Fallen, into Thin Air

The Congress’ own in­ep­ti­tude and hubris hurt the party more than Naren­dra Modi did

The Economic Times - - The Edit Page - T K Arun

If Naren­dra Modi has vaulted to un­ex­pected heights, the Congress party has plum­meted to unimag­in­able depths. Its dec­i­ma­tion calls for an ex­pla­na­tion be­yond the in­ep­ti­tude of a Rahul Gandhi and his root­less men­tors.

The Congress’ vote share has fallen a steep 10 per­cent­age points to an all-time low of 19%, and for the first time, it has got fewer votes than the BJP. Even in 1998 and 1999, when its tally was sig­nif­i­cantly lower than the BJP’s num­ber of seats, the Congress had polled a higher share of the pop­u­lar vote. Now it stands re­duced to 44 seats, not mak­ing it to dou­ble dig­its even in a sin­gle state. How did this ab­sur­dity hap­pen?

Re­vul­sion against cor­rup­tion is a ready ex­pla­na­tion, and it has merit. Un­re­lent­ing price rise had alien­ated all town dwellers, un­doubt­edly. Rahul Gandhi’s fail­ure to im­press as a leader, leave alone mea­sure up to an ar­tic­u­late, art­ful and force­ful Naren­dra Modi, is an­other valid ex­pla­na­tion. The enor­mous cor­po­rate back­ing Modi got and the far more ex­pen­sive and sus­tained me­dia cam­paign he ran cer­tainly made a dif­fer­ence.

For­got the Feats…

Congress lead­ers’ fail­ure to ar­tic­u­late the govern­ment’s not-in­con­sid­er­able achieve­ments has now be­come a favourite whip­ping boy. The boy cer­tainly de­serves to be whipped. But the depth of Congress’ fall can­not be ex­plained by these alone. There are deeper struc­tural is­sues, to ig­nore which is to forgo any cor­rec­tive.

Let us look at some facts. The UPA govern­ment’s so­cial pol­icy was de­rived from a Na­tional Ad­vi­sory Coun­cil. Why does a po­lit­i­cal party need to out­source pol­i­cy­mak­ing cre­ativ­ity?

The UPA govern­ment put in place a rights-based de­vel­op­ment model. Ed­u­ca­tion, em­ploy­ment and food are now guar­an­teed. The right to in­for­ma­tion al­lows people to prise in­for­ma­tion out of the bu­reau­cracy, sniff out mal­go­v­er­nance and cor­rup­tion.

Like En­forc­ing New Laws…

The For­est Rights Act un­did the enor­mous in­jus­tice done to In­dia’s tribal people by colo­nial rule, which na­tion­alised forests and made tres­passers and crim­i­nals out of the tribes that lived in and off forests. Rahul Gandhi and other Congress lead­ers never tire of list­ing these be­nign gifts of the Congress.

But rights make sense only when they are en­forced. As a con­tract be­tween the state and the people, a right can be en­forced ei­ther through the courts or through demo­cratic mo­bil­i­sa­tion of em­pow­ered cit­i­zenry. The courts are bur­dened with cases that keep ac­cu­mu­lat­ing, in­stead of get­ting re­solved. So, any prospect of rights help­ing people via court-me­di­ated en­force­ment is re­mote.

That leaves pop­u­lar mo­bil­i­sa­tion to en­force rights. Have you heard of any party, leave alone the Congress, mo­bil­is­ing a sin­gle soul to en­force any rights? The Right to In­for­ma­tion Act has pro­duced sev­eral mar­tyrs, not one is from the Congress.

It is in­deed true that the record of the UPA govern­ment in terms of so­cial de­vel­op­ment and poverty re­moval has been noth­ing short of re­mark- able. Now, the sharp fall in in­fant mor­tal­ity rate (IMR) and ma­ter­nal mor­tal­ity rate (MMR) since 2004 — from 58 to 42 for IMR and from 280 to 178 for MMR — might be ex­plained more by the rise in in­comes and avail­abil­ity of good roads in ru­ral ar­eas that al­low a pa­tient to be moved fast to a nearby health­care fa­cil­ity than by spe­cific schemes meant for women’s and chil­dren’s wel­fare.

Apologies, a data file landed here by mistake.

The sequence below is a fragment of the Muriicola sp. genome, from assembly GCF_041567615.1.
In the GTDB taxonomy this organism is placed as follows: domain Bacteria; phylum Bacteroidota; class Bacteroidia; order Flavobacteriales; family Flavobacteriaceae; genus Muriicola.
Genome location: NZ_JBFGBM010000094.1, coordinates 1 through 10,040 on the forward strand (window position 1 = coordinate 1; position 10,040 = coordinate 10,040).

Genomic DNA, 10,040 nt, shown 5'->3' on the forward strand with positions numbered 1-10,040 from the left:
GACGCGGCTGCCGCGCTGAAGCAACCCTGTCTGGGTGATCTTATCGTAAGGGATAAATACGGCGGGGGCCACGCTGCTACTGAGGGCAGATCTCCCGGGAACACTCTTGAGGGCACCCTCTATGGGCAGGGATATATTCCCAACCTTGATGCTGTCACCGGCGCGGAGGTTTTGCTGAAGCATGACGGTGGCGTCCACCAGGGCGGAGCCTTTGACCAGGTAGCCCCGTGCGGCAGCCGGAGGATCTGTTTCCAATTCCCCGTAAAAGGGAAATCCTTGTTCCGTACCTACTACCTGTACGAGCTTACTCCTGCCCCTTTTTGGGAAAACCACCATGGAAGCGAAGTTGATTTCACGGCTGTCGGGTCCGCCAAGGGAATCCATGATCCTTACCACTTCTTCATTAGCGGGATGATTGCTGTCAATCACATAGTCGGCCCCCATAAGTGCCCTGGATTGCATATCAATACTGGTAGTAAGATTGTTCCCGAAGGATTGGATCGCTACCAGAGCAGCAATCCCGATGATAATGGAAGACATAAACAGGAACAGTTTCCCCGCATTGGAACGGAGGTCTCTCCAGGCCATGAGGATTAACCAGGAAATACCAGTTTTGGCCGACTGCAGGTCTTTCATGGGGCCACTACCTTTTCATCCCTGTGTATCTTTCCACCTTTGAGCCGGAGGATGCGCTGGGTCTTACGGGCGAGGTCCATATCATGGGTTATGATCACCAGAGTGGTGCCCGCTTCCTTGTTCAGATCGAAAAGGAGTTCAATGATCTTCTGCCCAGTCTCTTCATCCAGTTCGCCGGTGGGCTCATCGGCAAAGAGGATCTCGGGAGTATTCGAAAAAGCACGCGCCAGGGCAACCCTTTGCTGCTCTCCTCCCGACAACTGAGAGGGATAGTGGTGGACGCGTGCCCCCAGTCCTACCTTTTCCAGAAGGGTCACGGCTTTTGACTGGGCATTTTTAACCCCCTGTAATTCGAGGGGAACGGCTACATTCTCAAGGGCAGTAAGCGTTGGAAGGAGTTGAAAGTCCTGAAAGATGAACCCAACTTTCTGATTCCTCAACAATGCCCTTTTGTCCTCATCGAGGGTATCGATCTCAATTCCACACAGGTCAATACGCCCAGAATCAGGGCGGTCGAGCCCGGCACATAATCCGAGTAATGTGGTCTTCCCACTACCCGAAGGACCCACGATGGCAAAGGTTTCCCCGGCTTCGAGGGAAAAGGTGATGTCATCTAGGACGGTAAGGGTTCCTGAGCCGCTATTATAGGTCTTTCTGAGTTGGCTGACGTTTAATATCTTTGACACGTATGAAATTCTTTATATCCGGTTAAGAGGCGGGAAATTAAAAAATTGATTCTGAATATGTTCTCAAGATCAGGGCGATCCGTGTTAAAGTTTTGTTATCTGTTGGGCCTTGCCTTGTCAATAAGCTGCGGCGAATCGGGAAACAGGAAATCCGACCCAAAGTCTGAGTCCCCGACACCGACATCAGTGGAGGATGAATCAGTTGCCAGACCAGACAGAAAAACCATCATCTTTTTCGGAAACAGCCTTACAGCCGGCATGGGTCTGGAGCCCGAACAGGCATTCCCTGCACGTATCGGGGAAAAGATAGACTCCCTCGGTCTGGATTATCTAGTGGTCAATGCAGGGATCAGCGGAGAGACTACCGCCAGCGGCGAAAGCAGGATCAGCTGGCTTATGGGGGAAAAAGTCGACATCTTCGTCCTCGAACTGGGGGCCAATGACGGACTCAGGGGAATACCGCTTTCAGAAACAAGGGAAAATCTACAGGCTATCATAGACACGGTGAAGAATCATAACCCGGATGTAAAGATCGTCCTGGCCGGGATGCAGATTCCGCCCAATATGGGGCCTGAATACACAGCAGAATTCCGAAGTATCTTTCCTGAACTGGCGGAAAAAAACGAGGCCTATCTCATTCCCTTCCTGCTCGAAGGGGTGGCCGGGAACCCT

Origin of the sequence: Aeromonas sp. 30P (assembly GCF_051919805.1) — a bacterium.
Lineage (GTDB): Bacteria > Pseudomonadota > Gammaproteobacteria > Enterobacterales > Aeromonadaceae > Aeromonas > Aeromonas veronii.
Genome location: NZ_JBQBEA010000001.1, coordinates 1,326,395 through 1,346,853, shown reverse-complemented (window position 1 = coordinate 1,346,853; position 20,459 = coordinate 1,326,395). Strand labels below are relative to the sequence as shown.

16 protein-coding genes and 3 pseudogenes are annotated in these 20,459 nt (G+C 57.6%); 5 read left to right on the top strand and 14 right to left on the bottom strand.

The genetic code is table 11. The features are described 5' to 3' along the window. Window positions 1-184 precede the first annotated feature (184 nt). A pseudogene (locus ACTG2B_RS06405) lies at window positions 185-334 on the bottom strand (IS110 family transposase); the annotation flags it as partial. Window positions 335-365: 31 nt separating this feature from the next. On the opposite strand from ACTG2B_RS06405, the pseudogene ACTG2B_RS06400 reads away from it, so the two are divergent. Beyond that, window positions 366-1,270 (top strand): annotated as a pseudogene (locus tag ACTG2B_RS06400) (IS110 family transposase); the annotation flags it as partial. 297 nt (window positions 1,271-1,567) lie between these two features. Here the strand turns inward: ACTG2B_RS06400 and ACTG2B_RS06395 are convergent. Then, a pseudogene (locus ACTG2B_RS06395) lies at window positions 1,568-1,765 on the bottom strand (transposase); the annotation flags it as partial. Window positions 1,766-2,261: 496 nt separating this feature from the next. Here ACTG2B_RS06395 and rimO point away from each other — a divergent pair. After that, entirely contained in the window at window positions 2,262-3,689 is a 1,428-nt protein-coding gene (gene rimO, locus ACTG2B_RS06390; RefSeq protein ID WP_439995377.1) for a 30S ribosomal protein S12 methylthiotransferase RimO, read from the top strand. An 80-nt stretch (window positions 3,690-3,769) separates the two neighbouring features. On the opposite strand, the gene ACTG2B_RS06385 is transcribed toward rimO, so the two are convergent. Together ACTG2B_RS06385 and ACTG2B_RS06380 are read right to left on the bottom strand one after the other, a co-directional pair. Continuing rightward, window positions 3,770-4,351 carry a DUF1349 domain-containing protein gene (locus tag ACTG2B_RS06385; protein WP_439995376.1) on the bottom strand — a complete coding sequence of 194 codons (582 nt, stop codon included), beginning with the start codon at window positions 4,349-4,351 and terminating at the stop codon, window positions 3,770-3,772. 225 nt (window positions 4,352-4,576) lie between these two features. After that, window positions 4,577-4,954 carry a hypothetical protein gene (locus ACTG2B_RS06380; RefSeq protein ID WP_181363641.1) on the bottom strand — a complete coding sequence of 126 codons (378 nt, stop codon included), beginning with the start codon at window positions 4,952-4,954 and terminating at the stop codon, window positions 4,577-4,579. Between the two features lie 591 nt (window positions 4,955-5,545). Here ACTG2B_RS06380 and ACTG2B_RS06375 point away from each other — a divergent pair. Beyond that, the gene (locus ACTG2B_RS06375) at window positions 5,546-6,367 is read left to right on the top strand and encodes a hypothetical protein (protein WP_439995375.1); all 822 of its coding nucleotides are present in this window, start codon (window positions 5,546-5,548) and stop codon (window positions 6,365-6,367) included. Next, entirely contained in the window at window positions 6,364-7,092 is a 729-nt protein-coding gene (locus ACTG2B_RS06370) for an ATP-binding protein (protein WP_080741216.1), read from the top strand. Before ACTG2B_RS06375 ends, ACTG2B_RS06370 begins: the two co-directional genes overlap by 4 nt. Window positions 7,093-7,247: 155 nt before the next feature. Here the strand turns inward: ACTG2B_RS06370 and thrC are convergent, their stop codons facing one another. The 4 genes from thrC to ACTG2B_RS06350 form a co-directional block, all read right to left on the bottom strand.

But such schemes were well-funded un­der the UPA, and ru­ral pros­per­ity, sus­tained rise in real ru­ral wages and large-scale ru­ral road-build­ing too were part of the UPA’s re­dis­tribu­tive pro­grammes. Yet, no Congress can­di­date has taken credit for any of these achieve­ments. But the ques­tion is, why not?

& Ev­ery­thing that Mat­tered

The share of the work­force trapped in low-pro­duc­tiv­ity farm work, a sink for un­der­em­ploy­ment, has dropped be­low 50% for the first time, thanks to the de­mand for labour from con­struc­tion and re­lated ac­tiv­i­ties such as brick­mak­ing. This is part of the rea­son for a rise in real wages across ru­ral In­dia, for which the em­ploy­ment guar­an­tee scheme set a floor. Yet, not a chirp on the sub­ject out of a sin­gle Congress can­di­date tour­ing ru­ral ar­eas, even as they coo over lit­tle urchins and woo castes and com­mu­ni­ties.

In 2011, sem­i­nars were held in Delhi to cel­e­brate the 20th an­niver­sary of In­dia’s eco­nomic re­forms. The Congress party did not join the cel­e­bra­tions, it did not claim own­er­ship of this trans­for­ma­tive par­a­digm shift in the na­tion’s de­vel­op­ment strat­egy. No Con­gress­man ex­plained why the party was in­dif­fer­ent, if not looked askance at the re­forms.

There is one and only one ex­pla­na­tion. Com­plete po­lit­i­cal bankruptcy. For the aver­age Con­gress­man, pol­i­tics has come to mean power, pa­tron­age and pelf. Me­di­at­ing the people’s con­cerns to the state and em­pow­er­ing and leading people to get the state to deliver on their en­ti­tle­ments just does not fig­ure in their scheme of things. Such un­der­stand­ing of pol­i­tics as power-broking for self-en­rich­ment is the root fail­ing of In­dian pol­i­tics. And no party ex­em­pli­fies this fail­ure as well as the Congress does.

This fail­ure ex­plains all the pre­vi­ously listed fail­ures. Thus, re­duc­tio ad ab­sur­dum.


Newspapers in English

Newspapers from India

© PressReader. All rights reserved.